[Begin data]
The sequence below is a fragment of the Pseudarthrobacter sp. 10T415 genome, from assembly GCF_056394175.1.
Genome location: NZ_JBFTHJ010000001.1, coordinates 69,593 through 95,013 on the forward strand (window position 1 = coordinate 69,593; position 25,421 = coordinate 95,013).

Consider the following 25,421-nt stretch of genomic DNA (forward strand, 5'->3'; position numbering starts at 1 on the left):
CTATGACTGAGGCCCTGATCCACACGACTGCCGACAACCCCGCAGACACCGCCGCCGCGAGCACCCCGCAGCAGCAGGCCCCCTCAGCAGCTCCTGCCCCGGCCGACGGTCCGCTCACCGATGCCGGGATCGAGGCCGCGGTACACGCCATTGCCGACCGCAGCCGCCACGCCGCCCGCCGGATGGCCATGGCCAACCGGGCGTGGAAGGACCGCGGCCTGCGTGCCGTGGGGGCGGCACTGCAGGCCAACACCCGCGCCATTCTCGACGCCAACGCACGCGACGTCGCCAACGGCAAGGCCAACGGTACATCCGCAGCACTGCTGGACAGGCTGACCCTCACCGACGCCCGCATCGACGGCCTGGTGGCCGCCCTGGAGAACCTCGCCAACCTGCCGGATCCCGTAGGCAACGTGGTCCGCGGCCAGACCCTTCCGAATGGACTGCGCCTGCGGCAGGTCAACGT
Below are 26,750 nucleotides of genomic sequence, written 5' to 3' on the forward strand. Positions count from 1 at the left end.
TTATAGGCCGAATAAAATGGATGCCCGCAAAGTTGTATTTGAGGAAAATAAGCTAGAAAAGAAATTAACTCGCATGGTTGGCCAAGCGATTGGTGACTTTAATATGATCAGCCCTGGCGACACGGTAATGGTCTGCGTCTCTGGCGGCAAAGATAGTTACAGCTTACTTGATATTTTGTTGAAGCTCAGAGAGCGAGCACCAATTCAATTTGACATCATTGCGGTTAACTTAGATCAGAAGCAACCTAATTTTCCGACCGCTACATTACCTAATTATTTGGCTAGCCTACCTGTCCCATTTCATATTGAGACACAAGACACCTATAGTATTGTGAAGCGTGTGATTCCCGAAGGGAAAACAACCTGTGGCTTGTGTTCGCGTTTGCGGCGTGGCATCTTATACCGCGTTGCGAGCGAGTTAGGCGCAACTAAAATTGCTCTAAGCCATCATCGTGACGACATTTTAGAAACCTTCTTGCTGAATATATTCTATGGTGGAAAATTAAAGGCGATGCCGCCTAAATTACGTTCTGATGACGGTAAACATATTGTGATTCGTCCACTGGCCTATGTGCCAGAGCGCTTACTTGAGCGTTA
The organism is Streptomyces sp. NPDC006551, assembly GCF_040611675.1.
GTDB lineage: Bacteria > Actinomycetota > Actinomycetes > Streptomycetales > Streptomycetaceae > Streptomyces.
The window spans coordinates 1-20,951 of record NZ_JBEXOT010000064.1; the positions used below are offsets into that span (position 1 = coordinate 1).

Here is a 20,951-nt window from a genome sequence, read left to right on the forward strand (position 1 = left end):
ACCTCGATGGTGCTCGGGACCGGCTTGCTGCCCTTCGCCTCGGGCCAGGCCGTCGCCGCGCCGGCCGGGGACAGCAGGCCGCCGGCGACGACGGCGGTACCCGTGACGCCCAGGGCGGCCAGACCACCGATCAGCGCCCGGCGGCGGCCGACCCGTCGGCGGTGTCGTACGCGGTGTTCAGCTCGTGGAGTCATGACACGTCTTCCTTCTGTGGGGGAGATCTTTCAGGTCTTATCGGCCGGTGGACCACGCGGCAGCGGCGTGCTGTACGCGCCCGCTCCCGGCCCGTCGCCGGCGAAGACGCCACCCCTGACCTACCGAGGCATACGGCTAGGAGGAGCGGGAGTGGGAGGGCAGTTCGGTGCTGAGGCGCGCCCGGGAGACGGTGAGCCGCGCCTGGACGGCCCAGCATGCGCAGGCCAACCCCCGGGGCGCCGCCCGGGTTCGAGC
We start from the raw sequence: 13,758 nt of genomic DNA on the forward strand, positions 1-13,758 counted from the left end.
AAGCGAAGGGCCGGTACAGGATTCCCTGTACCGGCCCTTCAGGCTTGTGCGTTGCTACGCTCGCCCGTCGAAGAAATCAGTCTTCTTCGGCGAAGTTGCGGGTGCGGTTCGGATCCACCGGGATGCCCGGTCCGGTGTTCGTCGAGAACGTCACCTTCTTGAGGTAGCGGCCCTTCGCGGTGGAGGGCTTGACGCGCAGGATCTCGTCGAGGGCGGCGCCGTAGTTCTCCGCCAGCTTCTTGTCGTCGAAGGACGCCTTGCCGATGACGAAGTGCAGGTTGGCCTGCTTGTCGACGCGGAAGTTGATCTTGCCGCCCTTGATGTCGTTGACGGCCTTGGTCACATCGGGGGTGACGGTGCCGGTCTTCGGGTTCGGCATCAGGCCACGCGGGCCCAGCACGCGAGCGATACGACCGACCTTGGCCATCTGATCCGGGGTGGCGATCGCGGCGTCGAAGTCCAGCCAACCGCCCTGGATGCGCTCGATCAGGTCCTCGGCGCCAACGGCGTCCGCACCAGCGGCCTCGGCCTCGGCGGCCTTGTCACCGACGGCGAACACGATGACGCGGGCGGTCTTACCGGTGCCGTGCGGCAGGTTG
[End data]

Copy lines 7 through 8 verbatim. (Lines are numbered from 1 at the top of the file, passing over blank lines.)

The organism is Streptomyces sp. NPDC006551, assembly GCF_040611675.1.
GTDB lineage: Bacteria > Actinomycetota > Actinomycetes > Streptomycetales > Streptomycetaceae > Streptomyces.